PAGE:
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Demolition Work Can Be Hazardous to Construction Employees’ Health


In the middle of a hectic morning, a contractor learns there is a serious leak in a solar panel installation. There’s no way around it, and numerous rooms have to be gutted.

The dreaded demolition begins. The cost to the project budget and schedule is painfully evident, but there’s another cost to demo work that’s less obvious—jobsite safety. When rushed and frustrated workers have to perform a demolition, which often means dismantling, razing or wrecking an installation, unexpected dangers can be disguised as irritating obstructions.

In fact, demolition work is so hazardous that OSHA devoted an entire subpart of its Construction Standards to it. The agency also dedicated its Safety and Health Topics page to the workers who died while performing some type of demolition work. OSHA’s documentation of these tragic deaths sadly reads like this:

“Demolition worker impaled on rebar.”

“Two demolition workers die of burns after flash fire at warehouse.”

“Worker electrocuted during demolition work.”

Not surprisingly, demolition work involves most, and in some cases, all of OSHA’s “Fatal Four,” which includes falls, struck by object, electrocutions and caught-in/between accidents. The Fatal Four accounted for more than 60 percent of construction worker deaths in 2015.

OSHA’s Demolition Safety Tips offers specific steps take to help guard against accidents during demo work. To better ensure that these safety tips are implemented, take a look within the company to help achieve a zero-incident jobsite.


The more direct participation from the people at the top, the higher the chances of reducing accidents. The idea behind this approach is that when senior leadership directly communicates safety expectations to all employees, it establishes personal accountability throughout the company. Workers are also empowered to be a part of the safety process and look out for each other.


Field staff are the company’s eyes and ears. They most often are the people who have intimate knowledge of current and future conditions around the jobsite. That valuable insight can help superintendents, foremen or safety managers head off potential safety risks, correct any hazards and even help form better and more effective safety policies.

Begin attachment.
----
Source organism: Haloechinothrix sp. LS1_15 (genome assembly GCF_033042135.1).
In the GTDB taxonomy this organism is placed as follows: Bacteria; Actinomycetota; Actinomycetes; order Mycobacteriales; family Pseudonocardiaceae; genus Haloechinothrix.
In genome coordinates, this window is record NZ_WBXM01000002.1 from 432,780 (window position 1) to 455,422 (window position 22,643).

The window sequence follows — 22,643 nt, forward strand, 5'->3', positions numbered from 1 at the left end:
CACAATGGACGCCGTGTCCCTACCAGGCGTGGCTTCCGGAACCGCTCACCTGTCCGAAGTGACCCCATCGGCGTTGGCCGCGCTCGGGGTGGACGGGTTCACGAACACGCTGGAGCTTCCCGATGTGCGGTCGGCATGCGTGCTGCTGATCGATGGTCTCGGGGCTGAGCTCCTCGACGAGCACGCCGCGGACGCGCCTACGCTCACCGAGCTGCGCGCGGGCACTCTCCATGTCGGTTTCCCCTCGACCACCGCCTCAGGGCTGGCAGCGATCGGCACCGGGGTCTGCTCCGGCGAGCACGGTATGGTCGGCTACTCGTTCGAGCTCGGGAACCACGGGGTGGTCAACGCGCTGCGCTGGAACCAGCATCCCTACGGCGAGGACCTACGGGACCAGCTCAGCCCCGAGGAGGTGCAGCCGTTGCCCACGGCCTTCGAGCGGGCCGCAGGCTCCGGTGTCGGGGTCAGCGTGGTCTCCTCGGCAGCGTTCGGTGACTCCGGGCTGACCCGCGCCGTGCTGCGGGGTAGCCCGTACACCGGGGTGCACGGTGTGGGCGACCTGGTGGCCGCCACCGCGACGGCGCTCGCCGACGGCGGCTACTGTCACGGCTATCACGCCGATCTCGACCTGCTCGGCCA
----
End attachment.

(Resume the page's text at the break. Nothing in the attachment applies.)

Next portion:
While collaboration is vital for helping get the information needed, the site safety committee approach also empowers and encourages workers to provide helpful solutions and speak up in an industry that’s historically been resistant to reporting safety issues.


The type of safety education and length of time provided for new-hire orientation can have a dramatic effect on the number of safety incidents. According to an ABC 2017 Safety Performance Report, companies that incorporated an in-depth indoctrination of new hires into the safety culture and processes had a 50 percent lower incident rate than businesses that provided only basic safety and health compliance topics.

Time spent on the training also made a huge impact. Companies that held new-hire orientation safety sessions of more than three hours compared to those who spent 30 minutes on safety issues, found their Total Recordable Incident Rate (TRIR) improved by more than 90 percent.

The new-hire orientation is where companies can begin to establish a safety culture. More importantly, safety becomes a fundamental part of a project’s overall planning and execution process.


There are a lot of ways to approach the challenge of heading off potential safety issues. At the top of the list is sticking to the basics: stay proactive and prepared with documentation.

Using software to document and track vital safety information can save time. It can also help identify previous injuries and accident trends. Once risks are identified and understood, a company can either eliminate or correct them, or establish safer processes to manage them. This type of data could be especially useful when establishing new safety practices and even help identify the less obvious hazards.

The construction industry has begun to shift from a reactive to proactive stance when it comes to safety performance. Still, with three construction-related fatalities happening every day, there still remains room for improvement. Encouraging and supporting teams to do their best work not only leads to quality work, but a safer jobsite.

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